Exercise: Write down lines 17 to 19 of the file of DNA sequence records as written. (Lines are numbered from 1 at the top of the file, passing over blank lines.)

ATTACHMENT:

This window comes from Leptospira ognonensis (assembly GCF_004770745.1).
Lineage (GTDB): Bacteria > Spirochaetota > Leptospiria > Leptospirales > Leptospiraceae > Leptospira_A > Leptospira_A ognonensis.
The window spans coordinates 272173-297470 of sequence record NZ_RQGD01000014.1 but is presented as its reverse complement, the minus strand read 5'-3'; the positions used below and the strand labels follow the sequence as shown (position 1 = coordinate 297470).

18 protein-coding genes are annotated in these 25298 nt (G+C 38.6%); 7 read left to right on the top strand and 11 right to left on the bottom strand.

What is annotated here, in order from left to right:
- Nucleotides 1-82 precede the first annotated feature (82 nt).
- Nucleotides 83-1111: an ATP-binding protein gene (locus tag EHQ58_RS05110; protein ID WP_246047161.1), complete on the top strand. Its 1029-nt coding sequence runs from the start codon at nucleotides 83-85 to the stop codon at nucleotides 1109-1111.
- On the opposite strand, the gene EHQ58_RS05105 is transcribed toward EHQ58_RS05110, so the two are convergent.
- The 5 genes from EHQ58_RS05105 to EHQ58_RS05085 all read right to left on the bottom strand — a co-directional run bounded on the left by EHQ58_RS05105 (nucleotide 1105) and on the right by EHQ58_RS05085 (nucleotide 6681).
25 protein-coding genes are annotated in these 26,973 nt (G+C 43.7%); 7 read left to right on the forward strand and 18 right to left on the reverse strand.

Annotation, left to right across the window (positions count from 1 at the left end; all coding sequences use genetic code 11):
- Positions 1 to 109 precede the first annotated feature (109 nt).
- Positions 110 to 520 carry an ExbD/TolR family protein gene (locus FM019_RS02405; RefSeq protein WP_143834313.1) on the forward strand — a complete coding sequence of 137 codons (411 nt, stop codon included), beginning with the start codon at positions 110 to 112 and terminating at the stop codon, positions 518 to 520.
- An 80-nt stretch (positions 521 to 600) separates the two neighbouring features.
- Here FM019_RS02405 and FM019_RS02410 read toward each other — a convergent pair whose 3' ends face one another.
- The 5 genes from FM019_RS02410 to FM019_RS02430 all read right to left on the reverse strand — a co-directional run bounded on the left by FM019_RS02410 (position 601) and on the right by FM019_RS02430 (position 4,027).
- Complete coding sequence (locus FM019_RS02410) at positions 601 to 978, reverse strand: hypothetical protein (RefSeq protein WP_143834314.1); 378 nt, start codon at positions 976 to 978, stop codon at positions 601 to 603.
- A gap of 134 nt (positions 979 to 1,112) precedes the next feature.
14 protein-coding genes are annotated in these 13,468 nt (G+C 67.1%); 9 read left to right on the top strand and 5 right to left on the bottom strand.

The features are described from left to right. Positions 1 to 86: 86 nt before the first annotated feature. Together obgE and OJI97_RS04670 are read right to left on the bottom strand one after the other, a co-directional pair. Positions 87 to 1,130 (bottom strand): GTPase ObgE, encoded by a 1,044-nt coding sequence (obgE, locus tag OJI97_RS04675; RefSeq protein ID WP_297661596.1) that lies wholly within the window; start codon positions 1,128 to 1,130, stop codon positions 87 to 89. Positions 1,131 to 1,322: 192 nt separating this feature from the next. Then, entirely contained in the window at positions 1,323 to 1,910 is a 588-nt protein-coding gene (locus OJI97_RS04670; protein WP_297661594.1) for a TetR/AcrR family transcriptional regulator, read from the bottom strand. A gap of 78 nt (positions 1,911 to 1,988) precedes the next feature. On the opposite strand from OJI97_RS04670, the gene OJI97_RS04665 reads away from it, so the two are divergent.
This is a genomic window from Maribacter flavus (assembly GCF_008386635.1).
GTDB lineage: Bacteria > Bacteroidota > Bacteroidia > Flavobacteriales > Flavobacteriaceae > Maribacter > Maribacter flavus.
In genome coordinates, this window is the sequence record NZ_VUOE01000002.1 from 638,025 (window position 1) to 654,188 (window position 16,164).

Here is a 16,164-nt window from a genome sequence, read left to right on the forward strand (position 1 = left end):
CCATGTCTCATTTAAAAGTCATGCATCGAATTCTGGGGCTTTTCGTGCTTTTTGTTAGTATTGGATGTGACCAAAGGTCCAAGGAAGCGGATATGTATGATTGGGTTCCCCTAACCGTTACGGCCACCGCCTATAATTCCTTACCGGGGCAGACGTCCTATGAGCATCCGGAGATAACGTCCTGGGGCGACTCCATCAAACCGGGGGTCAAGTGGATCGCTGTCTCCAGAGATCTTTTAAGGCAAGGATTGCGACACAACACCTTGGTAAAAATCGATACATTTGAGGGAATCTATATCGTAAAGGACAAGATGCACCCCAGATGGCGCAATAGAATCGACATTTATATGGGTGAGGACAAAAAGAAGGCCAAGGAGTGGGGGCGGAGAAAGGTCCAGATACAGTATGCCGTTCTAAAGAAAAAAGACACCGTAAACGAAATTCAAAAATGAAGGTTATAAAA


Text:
- Complete coding sequence (locus FM019_RS02410) at positions 601 to 978, reverse strand: hypothetical protein (RefSeq protein WP_143834314.1); 378 nt, start codon at positions 976 to 978, stop codon at positions 601 to 603.
- A gap of 134 nt (positions 979 to 1,112) precedes the next feature.
14 protein-coding genes are annotated in these 13,468 nt (G+C 67.1%); 9 read left to right on the top strand and 5 right to left on the bottom strand.